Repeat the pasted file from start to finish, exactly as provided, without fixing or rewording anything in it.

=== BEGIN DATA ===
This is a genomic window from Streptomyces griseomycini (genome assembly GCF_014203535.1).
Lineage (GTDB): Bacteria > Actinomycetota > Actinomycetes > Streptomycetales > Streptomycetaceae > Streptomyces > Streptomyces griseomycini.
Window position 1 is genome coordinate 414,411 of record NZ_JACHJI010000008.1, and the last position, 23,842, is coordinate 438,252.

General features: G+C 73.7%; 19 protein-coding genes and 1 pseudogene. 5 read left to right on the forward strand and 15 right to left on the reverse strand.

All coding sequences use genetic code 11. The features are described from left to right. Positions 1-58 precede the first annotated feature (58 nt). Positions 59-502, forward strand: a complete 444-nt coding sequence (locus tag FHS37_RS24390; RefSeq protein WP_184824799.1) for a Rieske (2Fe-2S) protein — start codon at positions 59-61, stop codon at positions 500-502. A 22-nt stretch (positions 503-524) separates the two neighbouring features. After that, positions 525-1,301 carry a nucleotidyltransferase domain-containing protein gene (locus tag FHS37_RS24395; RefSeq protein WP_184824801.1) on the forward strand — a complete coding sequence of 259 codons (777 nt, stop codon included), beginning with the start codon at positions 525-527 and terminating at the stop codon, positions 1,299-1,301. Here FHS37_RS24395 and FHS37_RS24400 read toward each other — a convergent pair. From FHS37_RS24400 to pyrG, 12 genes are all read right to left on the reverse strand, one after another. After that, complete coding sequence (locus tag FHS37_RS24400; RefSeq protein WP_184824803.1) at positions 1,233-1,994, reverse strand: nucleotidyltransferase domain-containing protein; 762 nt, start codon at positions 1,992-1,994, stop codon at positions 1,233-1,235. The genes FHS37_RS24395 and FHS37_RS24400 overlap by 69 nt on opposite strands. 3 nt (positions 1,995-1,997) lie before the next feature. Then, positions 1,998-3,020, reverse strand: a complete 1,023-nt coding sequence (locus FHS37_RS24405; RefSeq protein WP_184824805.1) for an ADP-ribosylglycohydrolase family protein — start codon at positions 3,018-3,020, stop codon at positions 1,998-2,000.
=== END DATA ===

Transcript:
This is a genomic window from Streptomyces griseomycini (genome assembly GCF_014203535.1).
Lineage (GTDB): Bacteria > Actinomycetota > Actinomycetes > Streptomycetales > Streptomycetaceae > Streptomyces > Streptomyces griseomycini.
Window position 1 is genome coordinate 414,411 of record NZ_JACHJI010000008.1, and the last position, 23,842, is coordinate 438,252.

General features: G+C 73.7%; 19 protein-coding genes and 1 pseudogene. 5 read left to right on the forward strand and 15 right to left on the reverse strand.

All coding sequences use genetic code 11. The features are described from left to right. Positions 1-58 precede the first annotated feature (58 nt). Positions 59-502, forward strand: a complete 444-nt coding sequence (locus tag FHS37_RS24390; RefSeq protein WP_184824799.1) for a Rieske (2Fe-2S) protein — start codon at positions 59-61, stop codon at positions 500-502. A 22-nt stretch (positions 503-524) separates the two neighbouring features. After that, positions 525-1,301 carry a nucleotidyltransferase domain-containing protein gene (locus tag FHS37_RS24395; RefSeq protein WP_184824801.1) on the forward strand — a complete coding sequence of 259 codons (777 nt, stop codon included), beginning with the start codon at positions 525-527 and terminating at the stop codon, positions 1,299-1,301. Here FHS37_RS24395 and FHS37_RS24400 read toward each other — a convergent pair. From FHS37_RS24400 to pyrG, 12 genes are all read right to left on the reverse strand, one after another. After that, complete coding sequence (locus tag FHS37_RS24400; RefSeq protein WP_184824803.1) at positions 1,233-1,994, reverse strand: nucleotidyltransferase domain-containing protein; 762 nt, start codon at positions 1,992-1,994, stop codon at positions 1,233-1,235. The genes FHS37_RS24395 and FHS37_RS24400 overlap by 69 nt on opposite strands. 3 nt (positions 1,995-1,997) lie before the next feature. Then, positions 1,998-3,020, reverse strand: a complete 1,023-nt coding sequence (locus FHS37_RS24405; RefSeq protein WP_184824805.1) for an ADP-ribosylglycohydrolase family protein — start codon at positions 3,018-3,020, stop codon at positions 1,998-2,000.